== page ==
In the Yup’iaq creation myth Tulukaruk created the universe and all sentient beings. To the Yup’iaq this includes the animals, the human beings, and the spirits of all that was created.

Tulukaruk explained to the Yup’ik where they fit in the schema of Yup’iaq cosmology, that all creatures seen and unseen are related, that the Yup’iaq is not superior to the animals, that there is a cycle of birth, life, death, and rebirth of the human and the non-human."


"a wooden staff colored white with appendages of feathers and Yup’iaq symbols of the ellanguaq (models of the universe) was placed in the center of the qasgiq directly under the window during various ceremonies.


The ena (women’s house) is symbolic of the womb, it gives life ... through the umbilical cord to the fetus. This symbolism also translates to the spiritual force that comes from Ellum Yua (the spirit of the universe) through the gateway from the spiritual to the physical world. The qasgiq and the ena are the sacred microcosmic symbols of ella (the Yup’iaq universe)."


"the angalkut [plural of angalkuq – p. 194] would have a kegginaquq (mask) ... would carve it from the vision he received either in a dream or in trance."


"the drum ... was the instrument that helped the angalkut to transport themselves between the physical and the spiritual worlds. The vibrations of the drum are magical and mysterious and they help to provide the link between different worlds."


"In the ritual dancing, the dancers had in their hands the taruyamaarak, two circular dance fans, one for each hand. The dance fans used the black and white wing feathers from the anipak (snow owl, the messengers of spirits).

In the ritual dance, the men danced on their knees and the women stood behind them symmetrically moving in synchrony with each other to the beat of the drums. Along the back wall of the qasgiq where the benches where the drummers sat."


"The spoken word and song were created by Tulukaruk at the time of creation. ... Tulukaruk taught that thoughts are real and that words have power ..."


"It is taught that the feelings generated in the receiver, the words spoken to her or him, have power and will return to the speaker in the manner spoken."

p. 182 skrying

"her grandmother, the weather specialist, was also gifted with the power of seeing things at a distance by using a wooden bowl filled with water. She would cover herself with a grass mat in the women’s house and saw images of people a distance away.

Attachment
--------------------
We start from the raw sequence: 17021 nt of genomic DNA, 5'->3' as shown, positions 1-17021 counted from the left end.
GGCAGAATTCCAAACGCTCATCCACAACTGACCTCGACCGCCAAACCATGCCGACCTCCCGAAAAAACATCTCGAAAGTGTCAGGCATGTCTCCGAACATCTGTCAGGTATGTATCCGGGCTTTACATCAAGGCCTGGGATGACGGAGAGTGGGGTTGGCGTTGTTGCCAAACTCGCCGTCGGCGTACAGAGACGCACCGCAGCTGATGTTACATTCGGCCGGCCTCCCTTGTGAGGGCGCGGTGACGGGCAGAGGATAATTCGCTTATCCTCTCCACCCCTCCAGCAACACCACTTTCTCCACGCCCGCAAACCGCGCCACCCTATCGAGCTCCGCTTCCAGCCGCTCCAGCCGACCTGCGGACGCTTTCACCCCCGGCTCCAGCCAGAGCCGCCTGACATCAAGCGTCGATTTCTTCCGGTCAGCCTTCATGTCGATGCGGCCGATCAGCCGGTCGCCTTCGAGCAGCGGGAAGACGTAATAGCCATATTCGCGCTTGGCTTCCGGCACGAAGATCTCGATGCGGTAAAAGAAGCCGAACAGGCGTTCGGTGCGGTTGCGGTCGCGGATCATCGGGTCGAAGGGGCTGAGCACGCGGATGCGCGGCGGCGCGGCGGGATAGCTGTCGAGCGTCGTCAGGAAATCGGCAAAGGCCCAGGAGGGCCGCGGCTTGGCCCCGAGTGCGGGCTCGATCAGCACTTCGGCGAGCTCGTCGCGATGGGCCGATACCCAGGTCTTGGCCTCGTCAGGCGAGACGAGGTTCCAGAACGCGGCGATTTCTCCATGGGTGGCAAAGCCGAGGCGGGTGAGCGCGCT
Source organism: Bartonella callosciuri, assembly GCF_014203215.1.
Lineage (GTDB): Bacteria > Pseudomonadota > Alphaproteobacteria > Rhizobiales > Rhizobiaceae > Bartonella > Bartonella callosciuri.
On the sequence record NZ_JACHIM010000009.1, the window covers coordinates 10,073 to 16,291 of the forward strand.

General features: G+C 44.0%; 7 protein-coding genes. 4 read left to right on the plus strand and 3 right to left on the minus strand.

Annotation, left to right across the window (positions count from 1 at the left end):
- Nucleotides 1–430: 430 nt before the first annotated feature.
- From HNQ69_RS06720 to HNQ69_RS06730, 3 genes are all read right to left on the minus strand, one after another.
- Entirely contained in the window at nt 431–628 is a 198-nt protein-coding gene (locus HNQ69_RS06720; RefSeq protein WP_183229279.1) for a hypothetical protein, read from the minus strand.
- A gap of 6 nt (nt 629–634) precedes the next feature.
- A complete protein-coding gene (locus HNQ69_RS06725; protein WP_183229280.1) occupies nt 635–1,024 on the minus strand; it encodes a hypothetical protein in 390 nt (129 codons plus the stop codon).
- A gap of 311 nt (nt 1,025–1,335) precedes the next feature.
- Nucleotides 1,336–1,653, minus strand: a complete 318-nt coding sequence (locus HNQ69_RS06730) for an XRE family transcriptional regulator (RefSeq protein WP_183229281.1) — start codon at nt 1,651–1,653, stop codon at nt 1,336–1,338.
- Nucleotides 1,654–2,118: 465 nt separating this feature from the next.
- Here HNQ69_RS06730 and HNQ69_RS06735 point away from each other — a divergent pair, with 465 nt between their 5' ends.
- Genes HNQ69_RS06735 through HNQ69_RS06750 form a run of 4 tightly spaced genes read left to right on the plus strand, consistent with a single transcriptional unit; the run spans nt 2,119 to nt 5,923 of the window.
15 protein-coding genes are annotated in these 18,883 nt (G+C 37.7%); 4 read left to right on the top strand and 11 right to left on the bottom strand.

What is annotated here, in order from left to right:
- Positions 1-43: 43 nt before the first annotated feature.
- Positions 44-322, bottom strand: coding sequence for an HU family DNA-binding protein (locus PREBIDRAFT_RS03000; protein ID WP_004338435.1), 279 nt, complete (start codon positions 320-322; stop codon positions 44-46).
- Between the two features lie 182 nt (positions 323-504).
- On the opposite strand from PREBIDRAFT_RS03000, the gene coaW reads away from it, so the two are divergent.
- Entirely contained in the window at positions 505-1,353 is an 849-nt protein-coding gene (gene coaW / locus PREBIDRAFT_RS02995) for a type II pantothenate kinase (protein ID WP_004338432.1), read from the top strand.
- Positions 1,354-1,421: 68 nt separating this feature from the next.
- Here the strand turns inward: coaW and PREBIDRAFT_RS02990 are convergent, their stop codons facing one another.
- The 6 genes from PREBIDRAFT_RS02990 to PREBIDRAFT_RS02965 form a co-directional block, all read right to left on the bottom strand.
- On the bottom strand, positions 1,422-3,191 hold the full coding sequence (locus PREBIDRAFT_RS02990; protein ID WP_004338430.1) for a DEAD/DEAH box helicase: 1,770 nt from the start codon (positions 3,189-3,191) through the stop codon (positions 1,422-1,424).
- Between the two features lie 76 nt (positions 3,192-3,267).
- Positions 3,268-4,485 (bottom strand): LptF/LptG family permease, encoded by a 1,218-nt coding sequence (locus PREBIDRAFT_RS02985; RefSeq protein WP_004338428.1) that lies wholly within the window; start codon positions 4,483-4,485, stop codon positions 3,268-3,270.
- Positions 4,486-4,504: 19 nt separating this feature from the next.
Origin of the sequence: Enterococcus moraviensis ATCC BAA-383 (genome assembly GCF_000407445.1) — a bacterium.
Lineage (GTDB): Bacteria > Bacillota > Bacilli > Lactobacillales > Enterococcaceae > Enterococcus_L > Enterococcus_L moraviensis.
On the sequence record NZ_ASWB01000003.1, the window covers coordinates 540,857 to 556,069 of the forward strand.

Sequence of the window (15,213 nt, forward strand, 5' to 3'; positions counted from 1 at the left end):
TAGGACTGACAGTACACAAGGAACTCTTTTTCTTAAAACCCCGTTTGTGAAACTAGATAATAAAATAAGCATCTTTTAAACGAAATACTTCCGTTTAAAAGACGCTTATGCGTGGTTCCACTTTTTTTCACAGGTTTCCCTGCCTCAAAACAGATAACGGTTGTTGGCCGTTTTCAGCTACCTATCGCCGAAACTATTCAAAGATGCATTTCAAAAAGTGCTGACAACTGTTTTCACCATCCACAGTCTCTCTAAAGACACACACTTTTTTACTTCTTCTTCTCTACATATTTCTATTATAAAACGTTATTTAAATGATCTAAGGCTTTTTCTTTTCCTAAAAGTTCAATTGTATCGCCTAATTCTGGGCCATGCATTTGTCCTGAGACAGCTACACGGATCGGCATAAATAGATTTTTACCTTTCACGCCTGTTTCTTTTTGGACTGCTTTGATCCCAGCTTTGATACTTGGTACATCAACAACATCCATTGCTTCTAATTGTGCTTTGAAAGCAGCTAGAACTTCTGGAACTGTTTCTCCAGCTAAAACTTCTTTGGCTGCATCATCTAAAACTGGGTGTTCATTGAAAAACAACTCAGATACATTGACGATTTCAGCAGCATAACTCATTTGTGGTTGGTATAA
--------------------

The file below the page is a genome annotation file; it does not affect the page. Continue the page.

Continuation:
... a glow could be seen coming from the direction of her grandmother under the grass mat as she looked at the water-filled bowl in the darkened part of the ena."

gane-animals’ self-sacrifice




"If the animals were offended or not respected, they did not offer themselves to the human being. In .... early lessons in the qasgiq, he was told that humans were being constantly watched by the spirits of animals and spirits of nature itself."


"When the Yut [‘people’ – p. 198] showed proper respect, the animals would allow themselves to be caught by choice and were then able to return."


pp. 199-206 Vilmos Voigt : "Old Hungarian Concepts on Shamanic Beliefs".






smoke of "hemp-seed" was appretiated by Skuthai, according to Herodotos (liber IV).

{This is [Skt.] bhanga = [<ar.] has`is` = [Span.] marijuana smoke.}


"the Hungarian word le`lek ‘soul, spirit’, connected with the verb le`legzik ‘to breathe’."

{Cf. name of the LELEG-es, denizens of Apia (Peloponnesos) prior to the Hellen-es. }


pp. 207-220 Apostolos N. Athanassakis : "Shamanism and Amber in Greece".


comparative words

comparative myth

(p. 211) Eido-thea the daughter of Proteus is goddess of sealskin-wearing & of seals.

(p. 220, n. 32) "Old Prussian pratin, ‘sense/mind’";

(p. 214) "Norse fro`dr, ‘wise’"

{cf. Fro`di, who "is eventually killed by a sorceress who has taken the shape of a sea-cow." (PGR)}


{The shape-shifting (lion-serpent-leopard-boar-water-tree) by Proteus when grasped (p. 212; GM 169.a) may symbolize the difficulties in grasping the mind-in-itself, as a philosophical problem.}


BIBLIOTHECA SHAMANISTICA, Vol. 9 = Juha Pentika:inen (ed.) : Shamanhood, Symbolism and Epic. Akade`miai Kiado`, Budapest, 2001.